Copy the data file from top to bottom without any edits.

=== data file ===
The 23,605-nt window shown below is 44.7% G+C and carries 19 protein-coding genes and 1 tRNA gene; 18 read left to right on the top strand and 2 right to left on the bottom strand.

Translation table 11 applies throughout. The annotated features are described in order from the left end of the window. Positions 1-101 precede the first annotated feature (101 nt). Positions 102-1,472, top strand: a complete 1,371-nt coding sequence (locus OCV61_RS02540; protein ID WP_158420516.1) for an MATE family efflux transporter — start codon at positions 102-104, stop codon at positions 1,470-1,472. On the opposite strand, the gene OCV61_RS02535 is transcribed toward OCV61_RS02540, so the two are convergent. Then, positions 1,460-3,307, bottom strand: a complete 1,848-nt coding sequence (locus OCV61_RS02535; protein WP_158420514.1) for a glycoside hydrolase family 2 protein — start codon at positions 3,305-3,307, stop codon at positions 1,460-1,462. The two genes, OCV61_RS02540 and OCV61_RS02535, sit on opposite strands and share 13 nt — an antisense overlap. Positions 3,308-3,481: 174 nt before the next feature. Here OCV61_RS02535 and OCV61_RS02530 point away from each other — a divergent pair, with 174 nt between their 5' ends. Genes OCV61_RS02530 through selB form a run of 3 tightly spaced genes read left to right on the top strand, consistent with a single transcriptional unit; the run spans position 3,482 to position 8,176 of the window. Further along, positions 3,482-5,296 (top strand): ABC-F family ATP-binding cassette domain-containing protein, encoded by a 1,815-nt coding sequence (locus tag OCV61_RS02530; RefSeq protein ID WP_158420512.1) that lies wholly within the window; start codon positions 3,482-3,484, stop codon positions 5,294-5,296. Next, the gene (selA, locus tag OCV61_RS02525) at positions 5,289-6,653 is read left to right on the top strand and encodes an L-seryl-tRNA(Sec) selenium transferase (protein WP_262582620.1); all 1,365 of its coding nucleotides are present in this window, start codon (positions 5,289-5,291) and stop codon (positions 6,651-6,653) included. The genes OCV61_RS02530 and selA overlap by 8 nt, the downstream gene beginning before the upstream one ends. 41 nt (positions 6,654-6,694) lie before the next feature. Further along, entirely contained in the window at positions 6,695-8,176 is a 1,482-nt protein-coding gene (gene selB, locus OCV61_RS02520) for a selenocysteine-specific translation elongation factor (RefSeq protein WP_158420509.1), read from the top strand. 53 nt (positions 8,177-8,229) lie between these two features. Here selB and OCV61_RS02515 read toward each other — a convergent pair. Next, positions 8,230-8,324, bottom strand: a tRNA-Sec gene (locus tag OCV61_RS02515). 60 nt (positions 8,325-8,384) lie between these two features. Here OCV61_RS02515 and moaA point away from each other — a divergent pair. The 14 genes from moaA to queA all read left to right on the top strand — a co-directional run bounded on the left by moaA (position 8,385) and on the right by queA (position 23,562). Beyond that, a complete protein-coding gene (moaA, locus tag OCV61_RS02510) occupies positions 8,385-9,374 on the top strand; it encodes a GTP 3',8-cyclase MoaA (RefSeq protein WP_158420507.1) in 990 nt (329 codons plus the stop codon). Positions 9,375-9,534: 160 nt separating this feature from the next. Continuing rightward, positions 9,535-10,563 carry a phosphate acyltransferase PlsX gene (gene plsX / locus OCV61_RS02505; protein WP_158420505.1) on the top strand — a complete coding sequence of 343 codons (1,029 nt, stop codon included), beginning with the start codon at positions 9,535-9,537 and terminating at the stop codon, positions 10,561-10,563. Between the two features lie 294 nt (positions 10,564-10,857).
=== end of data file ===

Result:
The 23,605-nt window shown below is 44.7% G+C and carries 19 protein-coding genes and 1 tRNA gene; 18 read left to right on the top strand and 2 right to left on the bottom strand.

Translation table 11 applies throughout. The annotated features are described in order from the left end of the window. Positions 1-101 precede the first annotated feature (101 nt). Positions 102-1,472, top strand: a complete 1,371-nt coding sequence (locus OCV61_RS02540; protein ID WP_158420516.1) for an MATE family efflux transporter — start codon at positions 102-104, stop codon at positions 1,470-1,472. On the opposite strand, the gene OCV61_RS02535 is transcribed toward OCV61_RS02540, so the two are convergent. Then, positions 1,460-3,307, bottom strand: a complete 1,848-nt coding sequence (locus OCV61_RS02535; protein WP_158420514.1) for a glycoside hydrolase family 2 protein — start codon at positions 3,305-3,307, stop codon at positions 1,460-1,462. The two genes, OCV61_RS02540 and OCV61_RS02535, sit on opposite strands and share 13 nt — an antisense overlap. Positions 3,308-3,481: 174 nt before the next feature. Here OCV61_RS02535 and OCV61_RS02530 point away from each other — a divergent pair, with 174 nt between their 5' ends. Genes OCV61_RS02530 through selB form a run of 3 tightly spaced genes read left to right on the top strand, consistent with a single transcriptional unit; the run spans position 3,482 to position 8,176 of the window. Further along, positions 3,482-5,296 (top strand): ABC-F family ATP-binding cassette domain-containing protein, encoded by a 1,815-nt coding sequence (locus tag OCV61_RS02530; RefSeq protein ID WP_158420512.1) that lies wholly within the window; start codon positions 3,482-3,484, stop codon positions 5,294-5,296. Next, the gene (selA, locus tag OCV61_RS02525) at positions 5,289-6,653 is read left to right on the top strand and encodes an L-seryl-tRNA(Sec) selenium transferase (protein WP_262582620.1); all 1,365 of its coding nucleotides are present in this window, start codon (positions 5,289-5,291) and stop codon (positions 6,651-6,653) included. The genes OCV61_RS02530 and selA overlap by 8 nt, the downstream gene beginning before the upstream one ends. 41 nt (positions 6,654-6,694) lie before the next feature. Further along, entirely contained in the window at positions 6,695-8,176 is a 1,482-nt protein-coding gene (gene selB, locus OCV61_RS02520) for a selenocysteine-specific translation elongation factor (RefSeq protein WP_158420509.1), read from the top strand. 53 nt (positions 8,177-8,229) lie between these two features. Here selB and OCV61_RS02515 read toward each other — a convergent pair. Next, positions 8,230-8,324, bottom strand: a tRNA-Sec gene (locus tag OCV61_RS02515). 60 nt (positions 8,325-8,384) lie between these two features. Here OCV61_RS02515 and moaA point away from each other — a divergent pair. The 14 genes from moaA to queA all read left to right on the top strand — a co-directional run bounded on the left by moaA (position 8,385) and on the right by queA (position 23,562). Beyond that, a complete protein-coding gene (moaA, locus tag OCV61_RS02510) occupies positions 8,385-9,374 on the top strand; it encodes a GTP 3',8-cyclase MoaA (RefSeq protein WP_158420507.1) in 990 nt (329 codons plus the stop codon). Positions 9,375-9,534: 160 nt separating this feature from the next. Continuing rightward, positions 9,535-10,563 carry a phosphate acyltransferase PlsX gene (gene plsX / locus OCV61_RS02505; protein WP_158420505.1) on the top strand — a complete coding sequence of 343 codons (1,029 nt, stop codon included), beginning with the start codon at positions 9,535-9,537 and terminating at the stop codon, positions 10,561-10,563. Between the two features lie 294 nt (positions 10,564-10,857).